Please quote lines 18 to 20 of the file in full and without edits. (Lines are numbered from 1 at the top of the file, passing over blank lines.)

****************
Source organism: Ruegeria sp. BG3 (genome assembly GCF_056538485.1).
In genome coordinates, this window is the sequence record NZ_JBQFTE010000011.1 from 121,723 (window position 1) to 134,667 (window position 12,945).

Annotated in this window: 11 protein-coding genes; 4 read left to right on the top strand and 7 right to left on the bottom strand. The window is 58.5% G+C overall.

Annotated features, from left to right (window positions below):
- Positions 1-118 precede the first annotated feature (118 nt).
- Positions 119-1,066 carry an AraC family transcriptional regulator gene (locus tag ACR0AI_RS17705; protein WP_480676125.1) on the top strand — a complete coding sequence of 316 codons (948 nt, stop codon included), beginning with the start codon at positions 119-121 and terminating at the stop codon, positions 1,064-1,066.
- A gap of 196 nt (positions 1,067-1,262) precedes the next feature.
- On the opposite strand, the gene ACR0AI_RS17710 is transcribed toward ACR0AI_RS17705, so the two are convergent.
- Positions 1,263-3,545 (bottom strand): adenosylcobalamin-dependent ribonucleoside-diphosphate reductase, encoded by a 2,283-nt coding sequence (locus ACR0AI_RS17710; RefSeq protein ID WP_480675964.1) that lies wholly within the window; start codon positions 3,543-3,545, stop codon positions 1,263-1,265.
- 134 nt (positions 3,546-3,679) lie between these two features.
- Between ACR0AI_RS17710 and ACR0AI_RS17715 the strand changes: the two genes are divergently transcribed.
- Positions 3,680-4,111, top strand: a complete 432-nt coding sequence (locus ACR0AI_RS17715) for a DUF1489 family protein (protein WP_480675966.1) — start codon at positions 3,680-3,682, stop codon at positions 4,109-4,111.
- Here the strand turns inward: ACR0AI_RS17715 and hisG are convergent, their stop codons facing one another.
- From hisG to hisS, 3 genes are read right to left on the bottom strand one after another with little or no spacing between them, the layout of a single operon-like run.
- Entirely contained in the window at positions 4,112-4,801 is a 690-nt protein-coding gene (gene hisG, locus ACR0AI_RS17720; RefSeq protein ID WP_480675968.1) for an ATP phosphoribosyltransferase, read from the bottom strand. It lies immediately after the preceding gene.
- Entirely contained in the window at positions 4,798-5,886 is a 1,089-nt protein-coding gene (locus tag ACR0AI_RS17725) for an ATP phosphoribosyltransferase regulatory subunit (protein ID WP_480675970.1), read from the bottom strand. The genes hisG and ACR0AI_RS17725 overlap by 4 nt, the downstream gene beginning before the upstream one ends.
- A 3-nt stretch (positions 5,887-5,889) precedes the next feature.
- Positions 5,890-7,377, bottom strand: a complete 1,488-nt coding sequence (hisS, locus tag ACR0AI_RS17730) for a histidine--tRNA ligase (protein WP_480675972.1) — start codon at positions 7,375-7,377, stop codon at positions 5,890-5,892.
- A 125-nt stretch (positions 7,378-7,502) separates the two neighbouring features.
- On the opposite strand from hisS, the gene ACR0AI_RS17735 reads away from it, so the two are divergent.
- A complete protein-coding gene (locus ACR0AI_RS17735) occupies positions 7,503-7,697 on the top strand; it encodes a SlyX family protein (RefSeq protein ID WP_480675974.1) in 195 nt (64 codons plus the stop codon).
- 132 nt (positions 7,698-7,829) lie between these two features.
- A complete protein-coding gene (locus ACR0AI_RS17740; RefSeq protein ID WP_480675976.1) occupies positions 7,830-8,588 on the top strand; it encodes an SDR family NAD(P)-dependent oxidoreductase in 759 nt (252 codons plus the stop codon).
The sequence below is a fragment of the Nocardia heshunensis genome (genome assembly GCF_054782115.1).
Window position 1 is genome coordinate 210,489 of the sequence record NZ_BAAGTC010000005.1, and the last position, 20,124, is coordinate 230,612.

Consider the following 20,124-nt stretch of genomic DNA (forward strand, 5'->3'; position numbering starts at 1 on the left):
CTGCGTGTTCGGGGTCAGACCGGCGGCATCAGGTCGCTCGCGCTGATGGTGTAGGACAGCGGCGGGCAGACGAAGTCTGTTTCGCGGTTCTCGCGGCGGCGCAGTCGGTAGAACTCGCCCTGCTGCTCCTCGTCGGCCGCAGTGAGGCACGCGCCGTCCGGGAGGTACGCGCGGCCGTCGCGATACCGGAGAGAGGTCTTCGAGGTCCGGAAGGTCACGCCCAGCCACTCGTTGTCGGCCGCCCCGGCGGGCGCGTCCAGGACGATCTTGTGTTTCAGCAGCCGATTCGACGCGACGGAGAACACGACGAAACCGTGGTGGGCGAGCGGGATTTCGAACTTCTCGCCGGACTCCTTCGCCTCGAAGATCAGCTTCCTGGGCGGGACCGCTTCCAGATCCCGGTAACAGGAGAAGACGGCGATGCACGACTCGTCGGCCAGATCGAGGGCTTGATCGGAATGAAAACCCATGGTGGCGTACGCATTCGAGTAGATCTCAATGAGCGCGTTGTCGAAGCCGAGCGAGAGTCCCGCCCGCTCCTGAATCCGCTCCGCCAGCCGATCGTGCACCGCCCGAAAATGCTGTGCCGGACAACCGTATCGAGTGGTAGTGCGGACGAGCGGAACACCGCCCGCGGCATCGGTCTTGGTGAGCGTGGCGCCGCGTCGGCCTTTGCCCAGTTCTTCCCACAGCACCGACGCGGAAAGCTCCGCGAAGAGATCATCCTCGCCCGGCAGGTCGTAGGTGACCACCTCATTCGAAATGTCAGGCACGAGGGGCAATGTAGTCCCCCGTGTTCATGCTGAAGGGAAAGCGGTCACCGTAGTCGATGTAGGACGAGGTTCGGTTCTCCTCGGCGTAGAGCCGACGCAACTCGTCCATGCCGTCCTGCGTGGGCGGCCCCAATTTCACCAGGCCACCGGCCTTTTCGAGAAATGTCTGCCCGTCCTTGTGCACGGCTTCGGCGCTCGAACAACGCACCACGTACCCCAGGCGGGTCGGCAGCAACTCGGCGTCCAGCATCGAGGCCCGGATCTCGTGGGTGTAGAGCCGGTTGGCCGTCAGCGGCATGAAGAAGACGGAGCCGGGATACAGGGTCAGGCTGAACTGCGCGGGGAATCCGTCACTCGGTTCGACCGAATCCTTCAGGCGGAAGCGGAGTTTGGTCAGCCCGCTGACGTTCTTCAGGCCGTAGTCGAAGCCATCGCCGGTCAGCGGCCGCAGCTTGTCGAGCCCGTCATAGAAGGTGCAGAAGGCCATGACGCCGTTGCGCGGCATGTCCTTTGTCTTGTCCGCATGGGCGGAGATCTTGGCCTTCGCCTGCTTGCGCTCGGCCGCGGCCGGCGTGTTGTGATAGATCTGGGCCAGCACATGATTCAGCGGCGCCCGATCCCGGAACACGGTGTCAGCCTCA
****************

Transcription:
- Positions 5,890-7,377, bottom strand: a complete 1,488-nt coding sequence (hisS, locus tag ACR0AI_RS17730) for a histidine--tRNA ligase (protein WP_480675972.1) — start codon at positions 7,375-7,377, stop codon at positions 5,890-5,892.
- A 125-nt stretch (positions 7,378-7,502) separates the two neighbouring features.
- On the opposite strand from hisS, the gene ACR0AI_RS17735 reads away from it, so the two are divergent.